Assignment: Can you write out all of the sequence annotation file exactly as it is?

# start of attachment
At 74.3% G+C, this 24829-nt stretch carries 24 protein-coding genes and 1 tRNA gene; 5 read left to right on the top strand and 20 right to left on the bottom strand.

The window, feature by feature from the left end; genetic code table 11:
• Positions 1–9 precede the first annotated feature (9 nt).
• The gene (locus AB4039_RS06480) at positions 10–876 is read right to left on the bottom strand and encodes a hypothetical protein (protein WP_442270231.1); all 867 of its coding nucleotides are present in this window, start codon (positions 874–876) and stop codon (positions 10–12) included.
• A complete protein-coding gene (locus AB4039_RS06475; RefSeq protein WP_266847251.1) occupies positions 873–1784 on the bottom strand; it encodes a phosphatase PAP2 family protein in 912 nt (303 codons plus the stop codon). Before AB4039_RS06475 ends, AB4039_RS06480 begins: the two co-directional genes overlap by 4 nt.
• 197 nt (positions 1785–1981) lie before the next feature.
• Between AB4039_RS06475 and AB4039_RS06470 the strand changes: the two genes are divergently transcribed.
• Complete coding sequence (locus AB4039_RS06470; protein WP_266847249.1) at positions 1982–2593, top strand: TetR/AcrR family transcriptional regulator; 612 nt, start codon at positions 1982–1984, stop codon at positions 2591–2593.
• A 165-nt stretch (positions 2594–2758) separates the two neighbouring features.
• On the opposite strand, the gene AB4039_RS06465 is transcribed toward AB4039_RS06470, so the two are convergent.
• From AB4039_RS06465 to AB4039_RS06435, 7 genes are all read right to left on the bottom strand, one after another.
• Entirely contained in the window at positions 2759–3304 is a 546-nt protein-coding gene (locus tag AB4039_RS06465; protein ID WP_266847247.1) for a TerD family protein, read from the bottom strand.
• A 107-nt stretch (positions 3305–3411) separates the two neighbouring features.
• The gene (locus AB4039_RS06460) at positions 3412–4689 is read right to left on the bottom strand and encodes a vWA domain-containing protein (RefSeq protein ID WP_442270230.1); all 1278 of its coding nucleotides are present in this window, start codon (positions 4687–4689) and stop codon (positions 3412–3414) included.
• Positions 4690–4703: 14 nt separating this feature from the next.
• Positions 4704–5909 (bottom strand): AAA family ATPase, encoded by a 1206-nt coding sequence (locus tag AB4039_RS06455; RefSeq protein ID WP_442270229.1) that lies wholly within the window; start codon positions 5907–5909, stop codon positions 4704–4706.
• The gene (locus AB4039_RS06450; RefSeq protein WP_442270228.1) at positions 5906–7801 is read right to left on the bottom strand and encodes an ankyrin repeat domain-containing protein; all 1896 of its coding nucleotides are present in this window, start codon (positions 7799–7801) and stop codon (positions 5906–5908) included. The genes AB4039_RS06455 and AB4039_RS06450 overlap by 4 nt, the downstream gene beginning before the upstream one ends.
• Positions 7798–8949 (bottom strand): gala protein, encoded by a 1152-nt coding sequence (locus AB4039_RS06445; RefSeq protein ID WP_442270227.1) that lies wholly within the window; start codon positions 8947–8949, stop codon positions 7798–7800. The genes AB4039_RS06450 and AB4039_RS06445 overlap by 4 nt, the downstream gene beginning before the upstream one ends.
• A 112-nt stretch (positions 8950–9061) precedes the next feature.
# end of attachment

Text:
At 74.3% G+C, this 24829-nt stretch carries 24 protein-coding genes and 1 tRNA gene; 5 read left to right on the top strand and 20 right to left on the bottom strand.

The window, feature by feature from the left end; genetic code table 11:
• Positions 1–9 precede the first annotated feature (9 nt).
• The gene (locus AB4039_RS06480) at positions 10–876 is read right to left on the bottom strand and encodes a hypothetical protein (protein WP_442270231.1); all 867 of its coding nucleotides are present in this window, start codon (positions 874–876) and stop codon (positions 10–12) included.
• A complete protein-coding gene (locus AB4039_RS06475; RefSeq protein WP_266847251.1) occupies positions 873–1784 on the bottom strand; it encodes a phosphatase PAP2 family protein in 912 nt (303 codons plus the stop codon). Before AB4039_RS06475 ends, AB4039_RS06480 begins: the two co-directional genes overlap by 4 nt.
• 197 nt (positions 1785–1981) lie before the next feature.
• Between AB4039_RS06475 and AB4039_RS06470 the strand changes: the two genes are divergently transcribed.
• Complete coding sequence (locus AB4039_RS06470; protein WP_266847249.1) at positions 1982–2593, top strand: TetR/AcrR family transcriptional regulator; 612 nt, start codon at positions 1982–1984, stop codon at positions 2591–2593.
• A 165-nt stretch (positions 2594–2758) separates the two neighbouring features.
• On the opposite strand, the gene AB4039_RS06465 is transcribed toward AB4039_RS06470, so the two are convergent.
• From AB4039_RS06465 to AB4039_RS06435, 7 genes are all read right to left on the bottom strand, one after another.
• Entirely contained in the window at positions 2759–3304 is a 546-nt protein-coding gene (locus tag AB4039_RS06465; protein ID WP_266847247.1) for a TerD family protein, read from the bottom strand.
• A 107-nt stretch (positions 3305–3411) separates the two neighbouring features.
• The gene (locus AB4039_RS06460) at positions 3412–4689 is read right to left on the bottom strand and encodes a vWA domain-containing protein (RefSeq protein ID WP_442270230.1); all 1278 of its coding nucleotides are present in this window, start codon (positions 4687–4689) and stop codon (positions 3412–3414) included.
• Positions 4690–4703: 14 nt separating this feature from the next.
• Positions 4704–5909 (bottom strand): AAA family ATPase, encoded by a 1206-nt coding sequence (locus tag AB4039_RS06455; RefSeq protein ID WP_442270229.1) that lies wholly within the window; start codon positions 5907–5909, stop codon positions 4704–4706.
• The gene (locus AB4039_RS06450; RefSeq protein WP_442270228.1) at positions 5906–7801 is read right to left on the bottom strand and encodes an ankyrin repeat domain-containing protein; all 1896 of its coding nucleotides are present in this window, start codon (positions 7799–7801) and stop codon (positions 5906–5908) included. The genes AB4039_RS06455 and AB4039_RS06450 overlap by 4 nt, the downstream gene beginning before the upstream one ends.
• Positions 7798–8949 (bottom strand): gala protein, encoded by a 1152-nt coding sequence (locus AB4039_RS06445; RefSeq protein ID WP_442270227.1) that lies wholly within the window; start codon positions 8947–8949, stop codon positions 7798–7800. The genes AB4039_RS06450 and AB4039_RS06445 overlap by 4 nt, the downstream gene beginning before the upstream one ends.
• A 112-nt stretch (positions 8950–9061) precedes the next feature.